"Like Parliament, schools, libraries and universities run the risk of fines or disconnection. Unitec in Auckland has even said they might cease providing internet services for students due to possible copyright liability," said Mr Hughes.

"The Government has a responsibility to ensure that public institutions can navigate around the new law and not run the risk of fines or disconnection.

"By not providing information or advice and relying on InternetNZ, Internet Service Providers, and the media, Mr Power has left schools and universities in a legal grey area."

The Copyright (Infringing File Sharing) Amendment Act was passed through Parliament under urgency earlier this year. Only the Green Party opposed the passage of the law.

This is the copyright law that NZ's cynical media lobbyists rushed through as part of the Christchurch earthquake emergency legislation, using victims of awful tragedy as human shields in their quest to have the ultimate say over who may and may not use the Internet.

Parliament at risk of fines (Thanks, Juha!) Read the rest

Flowchart shows the complexity of the New Zealand's Internet Disconnection copyright law

New Zealand's new copyright law provides for Internet disconnection for anyone whose Internet connection has been used by someone (or several someoneones) who are accused of three acts of copyright infringement. While the UN has condemned this law as disproportionate and disrespectful of human rights, its proponents often talk of its "simplicity" as a virtue (as in, "well, anyone who thinks about infringing copyright will be able to understand this: you download, you lose your network connection").

But as this three-page flowchart from the Telecommunications Carriers' Forum demonstrates, the process of disconnection is so ramified and baroque that it requires deep study just to get your head around, and easily answering questions like, "How do I appeal this?" is anything but simple.

Copyright (Infringing File Sharing) Amendment Act - process diagrams (Thanks, Juha!) Read the rest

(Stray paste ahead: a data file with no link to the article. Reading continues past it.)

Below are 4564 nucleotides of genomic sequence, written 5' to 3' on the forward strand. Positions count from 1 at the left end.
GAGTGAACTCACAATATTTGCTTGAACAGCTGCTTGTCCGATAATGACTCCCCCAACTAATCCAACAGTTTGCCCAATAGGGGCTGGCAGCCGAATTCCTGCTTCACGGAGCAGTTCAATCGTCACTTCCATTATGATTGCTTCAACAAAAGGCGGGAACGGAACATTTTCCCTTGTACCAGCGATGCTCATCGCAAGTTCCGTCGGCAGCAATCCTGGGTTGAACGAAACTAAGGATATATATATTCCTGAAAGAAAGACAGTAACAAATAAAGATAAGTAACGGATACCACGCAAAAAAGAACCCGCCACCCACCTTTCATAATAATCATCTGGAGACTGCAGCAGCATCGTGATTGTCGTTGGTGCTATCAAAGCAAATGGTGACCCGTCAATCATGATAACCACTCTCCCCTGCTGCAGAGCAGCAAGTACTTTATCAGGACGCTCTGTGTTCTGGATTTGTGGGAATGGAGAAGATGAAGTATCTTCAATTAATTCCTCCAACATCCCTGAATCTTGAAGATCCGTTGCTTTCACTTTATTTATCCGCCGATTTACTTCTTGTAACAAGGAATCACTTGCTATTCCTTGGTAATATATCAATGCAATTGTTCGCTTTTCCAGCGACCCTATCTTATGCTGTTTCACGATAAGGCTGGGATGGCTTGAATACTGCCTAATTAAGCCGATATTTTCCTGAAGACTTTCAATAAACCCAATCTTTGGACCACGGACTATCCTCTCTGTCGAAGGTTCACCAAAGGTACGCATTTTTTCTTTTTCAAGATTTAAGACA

US ISP/copyright deal: a one-sided private law for corporations, without public interest

Last month, the major American ISPs and entertainment industry lobbyists struck a deal to limit Internet access for alleged copyright infringers. This deal, negotiated in secret with the help of New York Attorney General Andrew Cuomo did not include any public interest groups or comment from the public. As a result, it's as one-sided and stilted as you'd imagine. Corynne McSherry from the Electronic Frontier Foundation analyzes the material that these cozy corporate negotiators left out, the stuff that public interest groups would have demanded. Here's an abbreviated list:
The burden should be on the content owners to establish infringement, not on the subscribers to disprove infringement. The Internet access providers will treat the content owners’ notices of infringement as presumptively accurate--obligating subscribers to defend against the accusations, and in several places requiring subscribers to produce evidence “credibly demonstrating” their innocence. This burden-shift violates our traditional procedural due process norms and is based on the presumed reliability of infringement-detection systems that subscribers haven't vetted and to which they cannot object. (The content owners’ systems will be reviewed by “impartial technical experts,” but the experts’ work will be confidential). Without subscribers being able to satisfy themselves that the notification systems are so reliable that they warrant a burden-shift, content owners should have to prove the merits of their complaints before internet access providers take any punitive action against subscribers.

Subscribers should be able to assert the full range of defenses to copyright infringement. A subscriber who protests an infringement notice may assert only six pre-defined defenses, even though there are many other possible defenses available in a copyright litigation.

Read the rest